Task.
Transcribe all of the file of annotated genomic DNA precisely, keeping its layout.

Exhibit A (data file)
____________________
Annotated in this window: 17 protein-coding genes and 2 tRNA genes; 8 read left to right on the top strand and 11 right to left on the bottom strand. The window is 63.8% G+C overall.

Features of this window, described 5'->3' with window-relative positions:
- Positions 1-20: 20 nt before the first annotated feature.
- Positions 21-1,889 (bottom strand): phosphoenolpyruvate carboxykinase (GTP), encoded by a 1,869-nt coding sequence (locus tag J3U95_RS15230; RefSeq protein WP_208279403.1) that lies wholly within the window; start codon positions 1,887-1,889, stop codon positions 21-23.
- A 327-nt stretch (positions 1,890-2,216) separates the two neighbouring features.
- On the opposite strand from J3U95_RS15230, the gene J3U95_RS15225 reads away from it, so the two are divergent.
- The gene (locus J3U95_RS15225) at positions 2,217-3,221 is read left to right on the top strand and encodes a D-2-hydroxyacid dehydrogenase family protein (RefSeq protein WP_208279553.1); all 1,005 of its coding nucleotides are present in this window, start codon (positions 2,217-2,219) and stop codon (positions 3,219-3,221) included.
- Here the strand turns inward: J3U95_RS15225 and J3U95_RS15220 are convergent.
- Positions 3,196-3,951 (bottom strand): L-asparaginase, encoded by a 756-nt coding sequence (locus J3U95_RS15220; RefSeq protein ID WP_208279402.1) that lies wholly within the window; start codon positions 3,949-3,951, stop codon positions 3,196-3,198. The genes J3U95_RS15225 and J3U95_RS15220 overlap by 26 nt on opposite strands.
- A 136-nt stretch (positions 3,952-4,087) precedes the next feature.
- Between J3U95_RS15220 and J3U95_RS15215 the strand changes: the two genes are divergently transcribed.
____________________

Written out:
Annotated in this window: 17 protein-coding genes and 2 tRNA genes; 8 read left to right on the top strand and 11 right to left on the bottom strand. The window is 63.8% G+C overall.

Features of this window, described 5'->3' with window-relative positions:
- Positions 1-20: 20 nt before the first annotated feature.
- Positions 21-1,889 (bottom strand): phosphoenolpyruvate carboxykinase (GTP), encoded by a 1,869-nt coding sequence (locus tag J3U95_RS15230; RefSeq protein WP_208279403.1) that lies wholly within the window; start codon positions 1,887-1,889, stop codon positions 21-23.
- A 327-nt stretch (positions 1,890-2,216) separates the two neighbouring features.
- On the opposite strand from J3U95_RS15230, the gene J3U95_RS15225 reads away from it, so the two are divergent.
- The gene (locus J3U95_RS15225) at positions 2,217-3,221 is read left to right on the top strand and encodes a D-2-hydroxyacid dehydrogenase family protein (RefSeq protein WP_208279553.1); all 1,005 of its coding nucleotides are present in this window, start codon (positions 2,217-2,219) and stop codon (positions 3,219-3,221) included.
- Here the strand turns inward: J3U95_RS15225 and J3U95_RS15220 are convergent.
- Positions 3,196-3,951 (bottom strand): L-asparaginase, encoded by a 756-nt coding sequence (locus J3U95_RS15220; RefSeq protein ID WP_208279402.1) that lies wholly within the window; start codon positions 3,949-3,951, stop codon positions 3,196-3,198. The genes J3U95_RS15225 and J3U95_RS15220 overlap by 26 nt on opposite strands.
- A 136-nt stretch (positions 3,952-4,087) precedes the next feature.
- Between J3U95_RS15220 and J3U95_RS15215 the strand changes: the two genes are divergently transcribed.